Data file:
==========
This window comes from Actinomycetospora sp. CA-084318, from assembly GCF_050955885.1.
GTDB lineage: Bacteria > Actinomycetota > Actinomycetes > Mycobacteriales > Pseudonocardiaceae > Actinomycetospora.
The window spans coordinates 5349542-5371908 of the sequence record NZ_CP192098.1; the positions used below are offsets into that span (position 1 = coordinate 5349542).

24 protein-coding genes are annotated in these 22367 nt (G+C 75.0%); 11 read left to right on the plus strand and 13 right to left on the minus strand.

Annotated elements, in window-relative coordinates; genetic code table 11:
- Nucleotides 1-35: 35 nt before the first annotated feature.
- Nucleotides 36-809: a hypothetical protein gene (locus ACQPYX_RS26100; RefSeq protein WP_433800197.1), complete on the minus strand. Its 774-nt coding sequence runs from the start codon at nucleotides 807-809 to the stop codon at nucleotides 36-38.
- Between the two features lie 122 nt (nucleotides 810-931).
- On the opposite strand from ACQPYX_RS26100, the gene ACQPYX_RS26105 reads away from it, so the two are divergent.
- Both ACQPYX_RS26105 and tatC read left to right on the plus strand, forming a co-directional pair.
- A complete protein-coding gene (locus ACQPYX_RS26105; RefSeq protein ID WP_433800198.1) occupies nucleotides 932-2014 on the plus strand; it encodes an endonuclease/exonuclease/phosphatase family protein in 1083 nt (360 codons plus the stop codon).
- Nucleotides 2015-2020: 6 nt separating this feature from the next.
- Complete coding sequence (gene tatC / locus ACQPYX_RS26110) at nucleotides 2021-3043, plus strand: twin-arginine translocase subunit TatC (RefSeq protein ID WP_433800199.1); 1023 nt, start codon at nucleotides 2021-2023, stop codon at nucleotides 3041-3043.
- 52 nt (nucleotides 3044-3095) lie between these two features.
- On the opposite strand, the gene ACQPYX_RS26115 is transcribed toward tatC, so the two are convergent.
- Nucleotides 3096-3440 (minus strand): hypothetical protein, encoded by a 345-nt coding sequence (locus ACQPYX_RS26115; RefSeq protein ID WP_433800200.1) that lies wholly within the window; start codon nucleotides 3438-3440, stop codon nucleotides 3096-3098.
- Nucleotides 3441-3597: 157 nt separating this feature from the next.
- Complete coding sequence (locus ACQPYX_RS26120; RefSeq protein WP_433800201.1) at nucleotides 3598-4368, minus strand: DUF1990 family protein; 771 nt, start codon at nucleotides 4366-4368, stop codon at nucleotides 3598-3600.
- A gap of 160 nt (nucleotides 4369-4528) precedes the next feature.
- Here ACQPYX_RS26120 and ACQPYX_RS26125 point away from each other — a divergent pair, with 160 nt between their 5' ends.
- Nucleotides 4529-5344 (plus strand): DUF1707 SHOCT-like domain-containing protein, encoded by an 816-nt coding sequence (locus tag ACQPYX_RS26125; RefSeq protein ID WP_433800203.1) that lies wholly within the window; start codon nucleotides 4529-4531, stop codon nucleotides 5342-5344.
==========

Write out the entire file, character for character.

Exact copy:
This window comes from Actinomycetospora sp. CA-084318, from assembly GCF_050955885.1.
GTDB lineage: Bacteria > Actinomycetota > Actinomycetes > Mycobacteriales > Pseudonocardiaceae > Actinomycetospora.
The window spans coordinates 5349542-5371908 of the sequence record NZ_CP192098.1; the positions used below are offsets into that span (position 1 = coordinate 5349542).

24 protein-coding genes are annotated in these 22367 nt (G+C 75.0%); 11 read left to right on the plus strand and 13 right to left on the minus strand.

Annotated elements, in window-relative coordinates; genetic code table 11:
- Nucleotides 1-35: 35 nt before the first annotated feature.
- Nucleotides 36-809: a hypothetical protein gene (locus ACQPYX_RS26100; RefSeq protein WP_433800197.1), complete on the minus strand. Its 774-nt coding sequence runs from the start codon at nucleotides 807-809 to the stop codon at nucleotides 36-38.
- Between the two features lie 122 nt (nucleotides 810-931).
- On the opposite strand from ACQPYX_RS26100, the gene ACQPYX_RS26105 reads away from it, so the two are divergent.
- Both ACQPYX_RS26105 and tatC read left to right on the plus strand, forming a co-directional pair.
- A complete protein-coding gene (locus ACQPYX_RS26105; RefSeq protein ID WP_433800198.1) occupies nucleotides 932-2014 on the plus strand; it encodes an endonuclease/exonuclease/phosphatase family protein in 1083 nt (360 codons plus the stop codon).
- Nucleotides 2015-2020: 6 nt separating this feature from the next.
- Complete coding sequence (gene tatC / locus ACQPYX_RS26110) at nucleotides 2021-3043, plus strand: twin-arginine translocase subunit TatC (RefSeq protein ID WP_433800199.1); 1023 nt, start codon at nucleotides 2021-2023, stop codon at nucleotides 3041-3043.
- 52 nt (nucleotides 3044-3095) lie between these two features.
- On the opposite strand, the gene ACQPYX_RS26115 is transcribed toward tatC, so the two are convergent.
- Nucleotides 3096-3440 (minus strand): hypothetical protein, encoded by a 345-nt coding sequence (locus ACQPYX_RS26115; RefSeq protein ID WP_433800200.1) that lies wholly within the window; start codon nucleotides 3438-3440, stop codon nucleotides 3096-3098.
- Nucleotides 3441-3597: 157 nt separating this feature from the next.
- Complete coding sequence (locus ACQPYX_RS26120; RefSeq protein WP_433800201.1) at nucleotides 3598-4368, minus strand: DUF1990 family protein; 771 nt, start codon at nucleotides 4366-4368, stop codon at nucleotides 3598-3600.
- A gap of 160 nt (nucleotides 4369-4528) precedes the next feature.
- Here ACQPYX_RS26120 and ACQPYX_RS26125 point away from each other — a divergent pair, with 160 nt between their 5' ends.
- Nucleotides 4529-5344 (plus strand): DUF1707 SHOCT-like domain-containing protein, encoded by an 816-nt coding sequence (locus tag ACQPYX_RS26125; RefSeq protein ID WP_433800203.1) that lies wholly within the window; start codon nucleotides 4529-4531, stop codon nucleotides 5342-5344.